The obvious case for allowing the free market to make decisions in industries like energy is that, when changes are forced instead of adopted naturally (usually via laws or government subsidies), they often work against the interests of efficiency.
That's a lesson several companies found out first hand. In fact, Bloomberg writes there is now a "growing unease among climate activists and some investors that the policy many of them championed could lead to more coal being produced for longer".
For example, Anglo American Plc, one of the world’s most powerful mining companies, has become "a case study in unintended consequences" after climate activists and investors urged it to stop digging up coal, Bloomberg reported this week. Now, it has transformed mines that were one set for closure into "the engine room for a growth-hungry coal business".
Anglo American CEO Mark Cutifani had seen Rio Tinto sell off its coal mines and had a plan to shut down its seven South African mines. But the company wasn't taking action fast enough for activists and investors, so Anglo spun off another company called Thungela and tucked its coal operations into the SpinCo. Investors could then "decide for themselves" if they wanted to hold or sell shares of the SpinCo.
The SpinCo Chief Executive Officer, July Ndlovu, then announced they were looking to grow their coal production, not shrink it.
“I didn’t take up this role to close these mines, to close this business,” Ndlovu said. Its South African mines have the potential to add a decade or more of mining, producing more than 10 million tons of coal per year.
BHP Group, a rival company, had trouble selling a colliery earlier this year so it applied to extend mining at the site for another two decades. It was thought of as a way to sweeten a deal to sell the mine, but may wind up turning into BHP simply mining at the site for longer than expected. Investors continue to bring up BHP's exit strategy from the mines as a point of contention.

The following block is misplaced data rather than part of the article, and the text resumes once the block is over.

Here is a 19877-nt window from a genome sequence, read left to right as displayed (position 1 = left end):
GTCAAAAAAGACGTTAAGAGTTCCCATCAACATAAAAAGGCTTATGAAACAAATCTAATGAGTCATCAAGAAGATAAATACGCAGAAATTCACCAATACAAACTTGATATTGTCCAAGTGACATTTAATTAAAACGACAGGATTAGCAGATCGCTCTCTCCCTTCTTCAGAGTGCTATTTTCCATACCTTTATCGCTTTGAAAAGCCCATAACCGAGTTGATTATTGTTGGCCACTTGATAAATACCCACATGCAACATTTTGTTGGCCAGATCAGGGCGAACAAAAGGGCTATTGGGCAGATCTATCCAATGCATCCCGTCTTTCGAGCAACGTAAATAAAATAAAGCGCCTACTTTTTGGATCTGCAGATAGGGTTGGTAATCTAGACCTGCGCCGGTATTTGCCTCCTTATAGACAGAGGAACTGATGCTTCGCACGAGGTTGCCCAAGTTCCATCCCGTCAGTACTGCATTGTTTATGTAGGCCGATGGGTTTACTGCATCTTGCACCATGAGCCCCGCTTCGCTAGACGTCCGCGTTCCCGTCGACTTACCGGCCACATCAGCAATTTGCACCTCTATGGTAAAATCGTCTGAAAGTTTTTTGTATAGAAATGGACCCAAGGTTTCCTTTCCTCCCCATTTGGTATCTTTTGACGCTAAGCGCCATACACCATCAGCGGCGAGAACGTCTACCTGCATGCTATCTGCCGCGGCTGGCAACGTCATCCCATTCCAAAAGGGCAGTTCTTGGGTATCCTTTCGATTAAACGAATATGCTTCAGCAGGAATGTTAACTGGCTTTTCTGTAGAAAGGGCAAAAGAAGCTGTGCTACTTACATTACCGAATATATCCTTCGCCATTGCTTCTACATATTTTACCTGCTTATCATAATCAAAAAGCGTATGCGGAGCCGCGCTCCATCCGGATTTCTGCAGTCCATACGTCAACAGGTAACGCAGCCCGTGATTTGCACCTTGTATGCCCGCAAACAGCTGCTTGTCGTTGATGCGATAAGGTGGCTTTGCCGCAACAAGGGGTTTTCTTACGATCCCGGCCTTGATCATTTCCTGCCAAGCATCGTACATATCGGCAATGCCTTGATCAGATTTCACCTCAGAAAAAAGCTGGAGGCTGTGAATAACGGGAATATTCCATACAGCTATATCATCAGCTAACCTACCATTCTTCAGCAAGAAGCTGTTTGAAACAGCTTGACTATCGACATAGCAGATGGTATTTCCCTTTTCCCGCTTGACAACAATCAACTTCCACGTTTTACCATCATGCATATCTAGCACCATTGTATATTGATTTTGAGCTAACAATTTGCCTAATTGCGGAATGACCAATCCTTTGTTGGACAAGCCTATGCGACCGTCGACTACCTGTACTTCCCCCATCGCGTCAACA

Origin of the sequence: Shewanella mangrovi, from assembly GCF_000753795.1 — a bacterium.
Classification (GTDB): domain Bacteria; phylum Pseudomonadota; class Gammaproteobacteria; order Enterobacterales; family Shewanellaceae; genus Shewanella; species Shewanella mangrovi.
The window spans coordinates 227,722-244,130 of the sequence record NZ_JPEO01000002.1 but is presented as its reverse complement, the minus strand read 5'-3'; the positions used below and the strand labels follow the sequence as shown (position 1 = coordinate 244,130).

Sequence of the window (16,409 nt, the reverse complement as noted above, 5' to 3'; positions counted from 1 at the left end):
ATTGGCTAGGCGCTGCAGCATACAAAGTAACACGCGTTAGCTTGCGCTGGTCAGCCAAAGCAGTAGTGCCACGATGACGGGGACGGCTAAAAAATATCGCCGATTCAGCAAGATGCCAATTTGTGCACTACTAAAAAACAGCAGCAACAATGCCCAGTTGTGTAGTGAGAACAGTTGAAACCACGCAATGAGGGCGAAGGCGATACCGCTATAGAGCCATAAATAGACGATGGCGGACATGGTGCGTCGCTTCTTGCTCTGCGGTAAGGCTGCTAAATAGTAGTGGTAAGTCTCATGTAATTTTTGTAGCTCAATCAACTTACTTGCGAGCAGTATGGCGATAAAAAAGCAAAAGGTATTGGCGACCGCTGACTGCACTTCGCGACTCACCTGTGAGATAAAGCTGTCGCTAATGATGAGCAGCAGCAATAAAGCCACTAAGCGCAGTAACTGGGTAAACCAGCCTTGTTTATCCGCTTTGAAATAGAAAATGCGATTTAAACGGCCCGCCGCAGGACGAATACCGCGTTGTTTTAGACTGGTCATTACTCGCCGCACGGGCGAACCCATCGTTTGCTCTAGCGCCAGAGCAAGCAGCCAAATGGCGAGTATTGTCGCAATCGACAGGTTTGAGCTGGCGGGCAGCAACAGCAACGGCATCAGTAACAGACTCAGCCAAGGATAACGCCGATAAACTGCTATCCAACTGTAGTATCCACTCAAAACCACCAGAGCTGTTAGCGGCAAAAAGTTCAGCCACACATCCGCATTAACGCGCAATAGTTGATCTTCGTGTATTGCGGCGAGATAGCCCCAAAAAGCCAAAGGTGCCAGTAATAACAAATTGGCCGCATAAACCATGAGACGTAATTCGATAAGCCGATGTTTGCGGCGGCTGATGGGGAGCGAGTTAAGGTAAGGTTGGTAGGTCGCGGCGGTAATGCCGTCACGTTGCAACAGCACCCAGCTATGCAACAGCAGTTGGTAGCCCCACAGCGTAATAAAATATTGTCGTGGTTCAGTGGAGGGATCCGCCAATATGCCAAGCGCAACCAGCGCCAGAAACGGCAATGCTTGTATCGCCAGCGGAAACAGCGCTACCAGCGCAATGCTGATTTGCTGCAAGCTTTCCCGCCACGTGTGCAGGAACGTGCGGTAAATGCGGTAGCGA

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“The big push from investors is around ensuring that any divestment that occurs is to parties that are responsible,” BHP CEO Mike Henry said.
Glencore Plc announced earlier this year it would increase its ownership of a large Colombian coal mine after seeking out the opinions of activists, the report says. The company has promised to end its coal operations by 2050, but has also prepared "contingency" plans in the event investors "force it".
Nick Stansbury, head of climate solutions at Legal & General Group Plc, told Bloomberg: “Everyone in the industry is starting to be more sophisticated, more nuanced and more careful on the way they think these issues through.”
Ashley Hamilton Claxton, the head of responsible investment at Royal London Asset Management, concluded by stating that fossil fuel companies should hold on to their coal assets and manage their decline: “Selling the problem to a third party has unintended consequences. We need to shift the debate in the investment industry about being more sophisticated around these things.”
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